NASA plans to use its other transaction authority contained within the National Aeronautics Space Act, 51 U.S.C. § 20113(e), to enter into a non-reimbursable Umbrella Space Act Agreement (SAA) and a series of individual Annexes. Non-reimbursable SAAs are formal partnership agreements involving NASA and a Partner in a mutually beneficial activity that furthers NASA’s mission, where each party bears the cost of its participation, and there is no exchange of funds between the parties. An Umbrella Agreement provides a mechanism for NASA and a Partner to agree to a series of related or phased activities using a single governing instrument that contains all common terms and conditions, and establishes the legal framework for the accompanying Annexes. Individual tasks are implemented through Annexes adopting the terms and conditions of the Umbrella Agreement and adding specific details for each task. The progression of the GC series has led NASA to use an Umbrella SAA with each individual partner to cover their participation in the GC series while implementing series of annexes with each individual partner as they progress through each phase of the GC series, beginning with GC-DT.
Each participant in the GC series, including vehicle and airspace providers, will sign an Umbrella SAA with NASA, as well as one or more Annexes that defines how they will participate in the progression of GC activities. For this Announcement, there are 2 Umbrella SAAs with one drafted to cover participation by domestic U.S. companies, and the other drafted to cover participation by foreign companies. There are also currently 3 Annexes that are drafted to cover the 3 categories listed above, namely: UAM vehicle developers that propose to fly in GC-DT in 2020; airspace companies that propose to participate in airspace development activities for GC-DT; and vehicle companies that wish to begin the information exchange in order to fly in GC-1 in 2022.
Forms of the 2 Umbrella SAAs that cover participation by domestic U.S. and foreign companies, and 3 Annexes that cover participation in GC-DT and GC-1 activities, are attached to this Announcement. The Annexes are described as follows:
The “Grand Challenge – Development Test Flight Annex”, or “Flight Annex”, covers participation by domestic U.S. UAM vehicle companies that will be ready to fly in GC-DT activities in late 2020 to demonstrate key integrated operational UAM scenarios. NASA anticipates selecting a limited pool of vehicle participants for GC-DT, choosing only those that best meet the goals of GC-DT in demonstrating critical integrated scenarios and providing risk reduction for GC-1. Vehicle companies are encouraged to partner with a domestic U.S. airspace service provider in order to best demonstrate integrated UAM flight scenarios, however NASA anticipates providing UAM airspace services to support GC-DT for vehicle companies that desire to work directly with NASA.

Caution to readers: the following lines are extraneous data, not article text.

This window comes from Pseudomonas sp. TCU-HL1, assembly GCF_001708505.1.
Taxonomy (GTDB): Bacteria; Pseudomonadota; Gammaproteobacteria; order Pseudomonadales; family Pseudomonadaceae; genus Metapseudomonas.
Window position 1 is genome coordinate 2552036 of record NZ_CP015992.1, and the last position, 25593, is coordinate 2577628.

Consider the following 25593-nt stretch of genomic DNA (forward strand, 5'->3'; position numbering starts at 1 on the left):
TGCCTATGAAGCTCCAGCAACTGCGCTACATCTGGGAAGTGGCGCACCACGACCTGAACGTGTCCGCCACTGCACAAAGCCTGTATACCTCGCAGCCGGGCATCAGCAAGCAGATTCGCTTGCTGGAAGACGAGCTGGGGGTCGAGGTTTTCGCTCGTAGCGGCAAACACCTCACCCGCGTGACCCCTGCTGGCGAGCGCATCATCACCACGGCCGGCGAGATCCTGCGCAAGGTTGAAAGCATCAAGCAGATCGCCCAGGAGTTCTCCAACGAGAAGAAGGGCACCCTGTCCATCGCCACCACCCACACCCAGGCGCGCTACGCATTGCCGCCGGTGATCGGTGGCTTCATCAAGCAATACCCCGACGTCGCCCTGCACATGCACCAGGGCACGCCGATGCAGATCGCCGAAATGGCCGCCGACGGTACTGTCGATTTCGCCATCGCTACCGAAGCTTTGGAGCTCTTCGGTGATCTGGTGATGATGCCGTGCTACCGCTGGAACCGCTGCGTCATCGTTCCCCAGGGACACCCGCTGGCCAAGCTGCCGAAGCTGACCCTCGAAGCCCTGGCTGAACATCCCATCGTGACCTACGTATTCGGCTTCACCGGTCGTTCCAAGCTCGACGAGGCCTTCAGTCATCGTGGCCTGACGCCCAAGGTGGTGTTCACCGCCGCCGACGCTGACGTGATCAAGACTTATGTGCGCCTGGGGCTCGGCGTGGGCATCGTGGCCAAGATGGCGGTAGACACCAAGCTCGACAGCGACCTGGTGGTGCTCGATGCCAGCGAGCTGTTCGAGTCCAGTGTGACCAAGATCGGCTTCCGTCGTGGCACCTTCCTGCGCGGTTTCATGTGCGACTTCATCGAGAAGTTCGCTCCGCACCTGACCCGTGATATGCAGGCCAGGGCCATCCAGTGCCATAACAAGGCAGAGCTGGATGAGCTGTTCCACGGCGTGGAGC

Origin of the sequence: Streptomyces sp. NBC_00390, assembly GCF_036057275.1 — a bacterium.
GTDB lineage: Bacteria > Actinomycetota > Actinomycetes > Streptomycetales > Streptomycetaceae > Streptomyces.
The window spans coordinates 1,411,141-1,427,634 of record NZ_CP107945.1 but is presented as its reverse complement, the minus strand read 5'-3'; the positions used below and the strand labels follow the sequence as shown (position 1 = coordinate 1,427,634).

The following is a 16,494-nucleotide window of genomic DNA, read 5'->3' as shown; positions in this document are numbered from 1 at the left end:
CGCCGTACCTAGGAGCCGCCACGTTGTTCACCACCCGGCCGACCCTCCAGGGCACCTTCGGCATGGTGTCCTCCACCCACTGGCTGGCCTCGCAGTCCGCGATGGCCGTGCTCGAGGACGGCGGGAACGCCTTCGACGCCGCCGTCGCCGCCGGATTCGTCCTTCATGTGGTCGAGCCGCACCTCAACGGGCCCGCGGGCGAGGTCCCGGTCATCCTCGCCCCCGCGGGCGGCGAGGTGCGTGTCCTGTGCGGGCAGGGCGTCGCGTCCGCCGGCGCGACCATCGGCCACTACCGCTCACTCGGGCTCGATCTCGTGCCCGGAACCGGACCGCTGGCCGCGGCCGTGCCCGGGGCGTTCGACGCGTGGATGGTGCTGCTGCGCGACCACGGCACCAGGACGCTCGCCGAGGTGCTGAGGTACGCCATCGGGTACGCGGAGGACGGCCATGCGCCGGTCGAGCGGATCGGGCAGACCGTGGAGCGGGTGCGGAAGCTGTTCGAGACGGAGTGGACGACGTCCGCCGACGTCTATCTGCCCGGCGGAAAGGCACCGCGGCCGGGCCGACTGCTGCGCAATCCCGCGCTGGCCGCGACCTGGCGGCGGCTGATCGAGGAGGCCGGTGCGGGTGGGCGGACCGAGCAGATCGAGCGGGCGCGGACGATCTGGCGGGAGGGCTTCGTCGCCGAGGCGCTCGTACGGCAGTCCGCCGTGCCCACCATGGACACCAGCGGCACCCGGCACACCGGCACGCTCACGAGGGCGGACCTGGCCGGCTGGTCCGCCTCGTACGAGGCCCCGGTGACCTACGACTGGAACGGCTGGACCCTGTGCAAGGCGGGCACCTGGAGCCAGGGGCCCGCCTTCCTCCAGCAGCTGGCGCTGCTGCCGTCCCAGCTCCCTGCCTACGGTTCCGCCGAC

NASA will be providing a test range at Edwards Air Force Base (EAFB) that will be available for GC-DT, and vehicle companies are encouraged to propose to fly at the NASA provided EAFB test range. NASA is planning on collecting vehicle noise data as part of the GC series, including GC-DT, and NASA anticipates deploying equipment and personnel to GC-DT test location to collect vehicle noise data through a series of take-off, landing, climb, descent, transition, and en-route flight conditions.
If a vehicle company has a number of additional partners or sub-contractors, only the prime organization would need to submit a proposal, and sign an Umbrella SAA and Flight Annex. If the proposal includes an airspace partner, that airspace partner must be a domestic U.S. company, and additionally the airspace partner is encouraged to separately submit a proposal to the Airspace Annex and work with NASA on GC-DT airspace development activities. Vehicle sub-systems providers, such as avionics and vehicle sub-component manufacturers, are encouraged to partner with vehicle provider primes in order to participate in GC-DT flight activities.
The specific requirements and evaluation criteria that NASA will use to select domestic U.S. partners for the GC-DT Flight Annex are outlined in Section 3 of the Announcement document.
The “Grand Challenge – Development Test Airspace Annex”, or “Airspace Annex”, covers participation by domestic U.S. airspace companies that propose to work with NASA as part of a UAM airspace simulation activity for GC-DT in 2020 to test the company UAM services against the set of GC test scenarios in a relevant simulation environment. Airspace participants in GC-DT will also have the option of providing and integrating live flight data into their simulation activities if they are able to bring a conventional, certified vehicle (e.g., a helicopter) in lieu of a novel UAM vehicle. Any live flight activities proposed by the participant would be conducted without direct NASA involvement in the flight activities, and would be flown at a range external to NASA. NASA intends to have broad participation in UAM airspace development activity, and anticipates selecting all proposals that can provide airspace systems / services, and meet the requirements and evaluation criteria outlined in Section 4 of the Announcement document.
Information Exchange Annex
The “Grand Challenge Vehicle Provider Information Exchange Annex”, or “Information Exchange Annex”, agreement covers UAM vehicle companies that have a desire to fly as part of GC-1 (anticipated to be in 2022) but are either: not ready to fly as part of GC-DT, do not want to be part of or were not selected to participate in GC-DT Flight Annex, or are an international UAM vehicle company. This annex will facilitate necessary information exchange with intended GC-1 vehicle participants: permitting NASA to shadow the participant’s airworthiness and flight safety review process; allowing the partner to provide feedback on GC test scenarios; and facilitating coordination of information on possible future flights at EAFB or at an external flight range. The requirements and evaluation criteria that NASA intends to use for this annex are listed in Section 5 of the Announcement document, and are written to cover as broad a participation as practical, including both domestic and foreign vehicle companies, while setting appropriate requirements to ensure that participants have a reasonable potential to successfully execute GC-1.